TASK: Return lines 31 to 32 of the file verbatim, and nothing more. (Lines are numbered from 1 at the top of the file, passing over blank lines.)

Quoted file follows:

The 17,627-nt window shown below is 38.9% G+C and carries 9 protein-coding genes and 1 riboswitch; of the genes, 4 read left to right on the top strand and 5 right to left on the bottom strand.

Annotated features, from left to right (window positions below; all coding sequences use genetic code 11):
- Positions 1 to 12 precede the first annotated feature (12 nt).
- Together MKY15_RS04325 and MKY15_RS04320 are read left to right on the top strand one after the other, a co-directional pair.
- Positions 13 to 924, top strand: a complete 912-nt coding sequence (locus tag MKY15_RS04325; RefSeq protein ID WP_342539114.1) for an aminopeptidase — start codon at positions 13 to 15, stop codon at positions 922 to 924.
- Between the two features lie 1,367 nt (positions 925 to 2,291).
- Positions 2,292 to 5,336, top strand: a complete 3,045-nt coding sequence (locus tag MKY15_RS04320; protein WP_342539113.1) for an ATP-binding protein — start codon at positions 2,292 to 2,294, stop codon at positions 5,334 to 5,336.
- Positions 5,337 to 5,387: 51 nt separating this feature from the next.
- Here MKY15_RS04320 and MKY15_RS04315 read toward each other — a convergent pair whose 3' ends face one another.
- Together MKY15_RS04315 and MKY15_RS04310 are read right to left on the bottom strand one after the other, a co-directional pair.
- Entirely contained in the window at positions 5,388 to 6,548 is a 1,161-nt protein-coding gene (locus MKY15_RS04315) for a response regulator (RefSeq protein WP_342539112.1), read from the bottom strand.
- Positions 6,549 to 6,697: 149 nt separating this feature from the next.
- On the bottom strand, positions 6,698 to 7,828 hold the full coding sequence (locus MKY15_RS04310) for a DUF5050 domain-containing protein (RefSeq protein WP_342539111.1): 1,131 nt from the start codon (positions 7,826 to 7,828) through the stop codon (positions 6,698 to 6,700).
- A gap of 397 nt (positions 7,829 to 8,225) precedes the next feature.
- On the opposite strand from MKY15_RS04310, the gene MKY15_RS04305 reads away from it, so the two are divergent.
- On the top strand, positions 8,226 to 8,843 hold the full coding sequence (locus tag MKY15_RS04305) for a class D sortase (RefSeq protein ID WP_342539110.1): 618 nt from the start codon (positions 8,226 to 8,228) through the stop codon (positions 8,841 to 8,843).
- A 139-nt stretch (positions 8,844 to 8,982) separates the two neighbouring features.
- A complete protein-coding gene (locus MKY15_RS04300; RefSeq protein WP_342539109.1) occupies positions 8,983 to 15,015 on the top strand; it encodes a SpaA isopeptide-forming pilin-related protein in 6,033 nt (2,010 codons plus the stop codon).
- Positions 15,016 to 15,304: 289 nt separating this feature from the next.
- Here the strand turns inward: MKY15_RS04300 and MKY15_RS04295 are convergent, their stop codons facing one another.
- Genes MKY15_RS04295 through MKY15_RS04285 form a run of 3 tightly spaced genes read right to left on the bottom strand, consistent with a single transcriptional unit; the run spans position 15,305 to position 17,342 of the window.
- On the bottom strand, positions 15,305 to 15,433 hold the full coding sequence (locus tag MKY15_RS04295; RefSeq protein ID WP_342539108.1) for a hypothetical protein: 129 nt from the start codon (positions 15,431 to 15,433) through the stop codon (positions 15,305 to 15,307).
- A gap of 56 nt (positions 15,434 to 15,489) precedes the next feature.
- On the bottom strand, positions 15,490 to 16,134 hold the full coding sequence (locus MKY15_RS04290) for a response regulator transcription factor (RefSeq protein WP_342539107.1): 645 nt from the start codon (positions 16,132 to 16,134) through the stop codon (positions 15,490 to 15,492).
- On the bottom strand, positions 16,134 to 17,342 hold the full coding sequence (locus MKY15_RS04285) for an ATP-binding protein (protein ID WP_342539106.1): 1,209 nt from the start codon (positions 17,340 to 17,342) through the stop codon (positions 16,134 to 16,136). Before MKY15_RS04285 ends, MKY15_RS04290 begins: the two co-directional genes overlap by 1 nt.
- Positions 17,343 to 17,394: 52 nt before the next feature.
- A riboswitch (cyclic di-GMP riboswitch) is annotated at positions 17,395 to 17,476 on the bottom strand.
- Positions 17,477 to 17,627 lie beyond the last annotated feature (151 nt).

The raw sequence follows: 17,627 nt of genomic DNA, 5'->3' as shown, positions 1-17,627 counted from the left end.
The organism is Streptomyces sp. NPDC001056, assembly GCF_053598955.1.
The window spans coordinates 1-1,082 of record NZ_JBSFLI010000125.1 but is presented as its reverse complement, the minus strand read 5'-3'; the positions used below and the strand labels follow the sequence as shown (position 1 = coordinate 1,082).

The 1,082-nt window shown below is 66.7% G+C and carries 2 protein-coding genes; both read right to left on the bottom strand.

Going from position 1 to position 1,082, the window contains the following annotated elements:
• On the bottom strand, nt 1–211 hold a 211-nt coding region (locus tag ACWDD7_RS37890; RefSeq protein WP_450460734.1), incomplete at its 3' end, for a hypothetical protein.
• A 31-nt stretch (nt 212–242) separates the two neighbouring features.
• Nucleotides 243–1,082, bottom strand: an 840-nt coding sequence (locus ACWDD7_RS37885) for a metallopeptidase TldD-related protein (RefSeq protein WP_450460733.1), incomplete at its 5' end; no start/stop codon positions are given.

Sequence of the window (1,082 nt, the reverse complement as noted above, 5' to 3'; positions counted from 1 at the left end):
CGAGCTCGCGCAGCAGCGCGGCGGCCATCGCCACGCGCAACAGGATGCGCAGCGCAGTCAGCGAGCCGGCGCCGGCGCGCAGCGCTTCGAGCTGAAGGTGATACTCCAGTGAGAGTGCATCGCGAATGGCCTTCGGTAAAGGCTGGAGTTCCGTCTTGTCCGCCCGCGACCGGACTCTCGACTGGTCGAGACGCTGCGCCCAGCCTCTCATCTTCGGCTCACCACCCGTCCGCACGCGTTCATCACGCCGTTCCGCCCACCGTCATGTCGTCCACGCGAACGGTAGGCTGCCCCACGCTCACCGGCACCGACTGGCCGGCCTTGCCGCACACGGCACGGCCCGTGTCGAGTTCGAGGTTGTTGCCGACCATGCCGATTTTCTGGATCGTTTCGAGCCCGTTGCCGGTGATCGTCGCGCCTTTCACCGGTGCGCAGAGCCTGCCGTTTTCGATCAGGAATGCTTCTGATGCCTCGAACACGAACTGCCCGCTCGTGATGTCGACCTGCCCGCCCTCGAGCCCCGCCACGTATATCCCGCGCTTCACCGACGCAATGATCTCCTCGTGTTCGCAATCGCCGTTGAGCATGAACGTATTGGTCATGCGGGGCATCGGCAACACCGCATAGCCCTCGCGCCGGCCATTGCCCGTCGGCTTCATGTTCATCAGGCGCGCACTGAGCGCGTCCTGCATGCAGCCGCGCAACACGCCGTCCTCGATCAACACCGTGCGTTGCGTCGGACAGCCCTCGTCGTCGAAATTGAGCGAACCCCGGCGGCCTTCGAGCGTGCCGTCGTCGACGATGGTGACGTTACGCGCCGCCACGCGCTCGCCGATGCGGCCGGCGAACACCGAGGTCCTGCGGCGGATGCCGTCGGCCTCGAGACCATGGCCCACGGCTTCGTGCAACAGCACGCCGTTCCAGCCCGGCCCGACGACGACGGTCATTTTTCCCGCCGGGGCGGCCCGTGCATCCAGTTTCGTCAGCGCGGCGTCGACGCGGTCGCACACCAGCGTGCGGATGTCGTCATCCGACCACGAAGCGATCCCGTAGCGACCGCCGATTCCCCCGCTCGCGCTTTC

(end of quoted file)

The window spans coordinates 1-1,082 of record NZ_JBSFLI010000125.1 but is presented as its reverse complement, the minus strand read 5'-3'; the positions used below and the strand labels follow the sequence as shown (position 1 = coordinate 1,082).

The 1,082-nt window shown below is 66.7% G+C and carries 2 protein-coding genes; both read right to left on the bottom strand.